Multiple images come to mind at once. The elderly woman in front of me in line at the coffee shop can’t be whom I think she is. She turns her head to one side, and the following words seem to take control of my body: It’s Helen! The years count themselves: our six and a half years of Jungian psychotherapy ended seventeen years ago this month, a few days before I moved from Seattle to Madrid. Seven years later I returned to her office twice, the first time to say hello, and the second time I’m unsure why since I was still living in Madrid and not consciously interested in more psychotherapy. These sentences feel as if they might become part of the beginning of a narrative.
The coffee shop where this imaginary encounter occurs is four blocks from where I’m seated, in my office at home. Helen is around the same age as my parents. I forget how I know that. She helped me to begin changing my life in my late twenties and early thirties. Around a year ago I discovered online that she has retired. It is hard for me to picture her outside of her office. To me she was her work. Why am I afraid to finish my own sentence? Her healing work. She helped me start the lifelong process of healing myself.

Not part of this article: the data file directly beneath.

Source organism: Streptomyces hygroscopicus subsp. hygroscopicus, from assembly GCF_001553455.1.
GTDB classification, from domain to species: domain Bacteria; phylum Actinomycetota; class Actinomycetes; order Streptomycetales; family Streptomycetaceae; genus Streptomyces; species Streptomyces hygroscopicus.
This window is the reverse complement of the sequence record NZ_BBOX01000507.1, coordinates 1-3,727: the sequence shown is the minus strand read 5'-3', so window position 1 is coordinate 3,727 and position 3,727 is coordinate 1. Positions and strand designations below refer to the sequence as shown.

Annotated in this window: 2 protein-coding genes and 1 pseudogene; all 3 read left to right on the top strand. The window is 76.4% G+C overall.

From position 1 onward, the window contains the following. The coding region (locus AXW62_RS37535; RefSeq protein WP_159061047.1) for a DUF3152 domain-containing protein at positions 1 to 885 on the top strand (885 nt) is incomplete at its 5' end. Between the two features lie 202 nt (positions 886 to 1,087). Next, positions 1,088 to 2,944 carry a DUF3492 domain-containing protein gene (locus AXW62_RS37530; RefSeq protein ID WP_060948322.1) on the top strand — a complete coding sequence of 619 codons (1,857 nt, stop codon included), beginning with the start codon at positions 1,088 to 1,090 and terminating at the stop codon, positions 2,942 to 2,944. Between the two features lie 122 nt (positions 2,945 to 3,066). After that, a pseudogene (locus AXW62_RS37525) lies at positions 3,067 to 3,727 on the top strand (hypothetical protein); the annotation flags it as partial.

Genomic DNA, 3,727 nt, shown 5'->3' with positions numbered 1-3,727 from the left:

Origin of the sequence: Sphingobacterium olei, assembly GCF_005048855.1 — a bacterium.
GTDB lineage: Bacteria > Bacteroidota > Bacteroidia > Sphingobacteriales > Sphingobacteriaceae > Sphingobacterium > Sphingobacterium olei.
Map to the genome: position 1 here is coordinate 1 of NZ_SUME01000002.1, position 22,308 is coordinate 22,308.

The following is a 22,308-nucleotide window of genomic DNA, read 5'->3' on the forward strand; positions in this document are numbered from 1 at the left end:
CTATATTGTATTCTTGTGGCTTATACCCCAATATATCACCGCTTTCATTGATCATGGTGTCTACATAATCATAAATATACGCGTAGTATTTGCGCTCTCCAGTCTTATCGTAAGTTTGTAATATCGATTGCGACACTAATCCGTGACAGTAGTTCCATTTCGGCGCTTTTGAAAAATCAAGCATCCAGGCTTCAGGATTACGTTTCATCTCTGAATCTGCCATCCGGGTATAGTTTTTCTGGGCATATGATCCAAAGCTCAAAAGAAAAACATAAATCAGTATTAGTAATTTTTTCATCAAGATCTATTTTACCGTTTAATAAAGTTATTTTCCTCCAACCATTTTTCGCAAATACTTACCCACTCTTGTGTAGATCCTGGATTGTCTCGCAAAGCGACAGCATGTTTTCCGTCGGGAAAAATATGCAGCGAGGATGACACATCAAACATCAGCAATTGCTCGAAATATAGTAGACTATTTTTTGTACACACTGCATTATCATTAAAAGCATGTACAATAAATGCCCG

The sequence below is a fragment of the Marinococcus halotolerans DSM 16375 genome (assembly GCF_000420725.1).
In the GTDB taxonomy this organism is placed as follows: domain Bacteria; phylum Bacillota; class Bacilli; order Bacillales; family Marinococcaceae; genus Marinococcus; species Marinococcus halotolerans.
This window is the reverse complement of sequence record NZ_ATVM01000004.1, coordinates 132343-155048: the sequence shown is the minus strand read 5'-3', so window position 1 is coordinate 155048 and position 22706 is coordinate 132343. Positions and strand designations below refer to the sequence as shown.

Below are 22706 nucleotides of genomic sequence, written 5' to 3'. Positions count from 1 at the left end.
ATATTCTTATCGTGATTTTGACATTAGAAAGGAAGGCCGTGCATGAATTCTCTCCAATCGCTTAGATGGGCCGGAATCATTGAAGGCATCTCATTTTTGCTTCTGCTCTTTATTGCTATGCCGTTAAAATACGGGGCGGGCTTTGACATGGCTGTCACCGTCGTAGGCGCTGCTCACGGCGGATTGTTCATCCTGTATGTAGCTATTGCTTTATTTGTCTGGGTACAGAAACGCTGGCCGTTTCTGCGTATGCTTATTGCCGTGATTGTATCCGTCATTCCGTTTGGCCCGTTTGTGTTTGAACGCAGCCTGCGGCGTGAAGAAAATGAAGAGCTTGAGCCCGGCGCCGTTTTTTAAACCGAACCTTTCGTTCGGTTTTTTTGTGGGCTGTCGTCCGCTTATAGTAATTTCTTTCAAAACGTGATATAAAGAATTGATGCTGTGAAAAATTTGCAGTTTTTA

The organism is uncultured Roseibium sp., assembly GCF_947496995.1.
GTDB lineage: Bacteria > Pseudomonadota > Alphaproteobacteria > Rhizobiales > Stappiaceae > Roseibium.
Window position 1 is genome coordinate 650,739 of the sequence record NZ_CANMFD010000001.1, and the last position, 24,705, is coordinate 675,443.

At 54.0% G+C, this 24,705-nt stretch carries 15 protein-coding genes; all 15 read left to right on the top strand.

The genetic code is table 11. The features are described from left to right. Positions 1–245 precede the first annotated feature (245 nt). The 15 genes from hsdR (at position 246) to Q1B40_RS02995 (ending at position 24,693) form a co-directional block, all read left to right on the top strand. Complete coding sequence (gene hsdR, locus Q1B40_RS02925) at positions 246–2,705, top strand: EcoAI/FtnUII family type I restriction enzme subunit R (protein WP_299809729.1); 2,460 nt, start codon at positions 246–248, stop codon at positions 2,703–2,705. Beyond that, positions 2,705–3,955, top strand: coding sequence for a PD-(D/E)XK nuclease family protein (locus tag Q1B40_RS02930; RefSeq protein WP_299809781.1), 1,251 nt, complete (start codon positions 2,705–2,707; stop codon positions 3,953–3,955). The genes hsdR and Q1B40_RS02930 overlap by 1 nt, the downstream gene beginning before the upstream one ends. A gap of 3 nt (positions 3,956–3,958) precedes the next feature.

Things could have ended better between us. When I moved to Madrid with Javier at age 34, I had only recently started listening to my intuition. Dreams suggested that our work had continued for too long.
Present, past, and future feel as if they’re speaking to me at once in these images and memories. I don’t frequent coffee shops anymore. The one where I imagine encountering Helen has always felt welcoming to me. Maybe my imagination has become a more welcoming place for my own inner experiences. Helen also helped me to discover my own imagination. I had never recorded my dreams before. This sort of writing could only have happened in my dreams. Now I can write like this awake.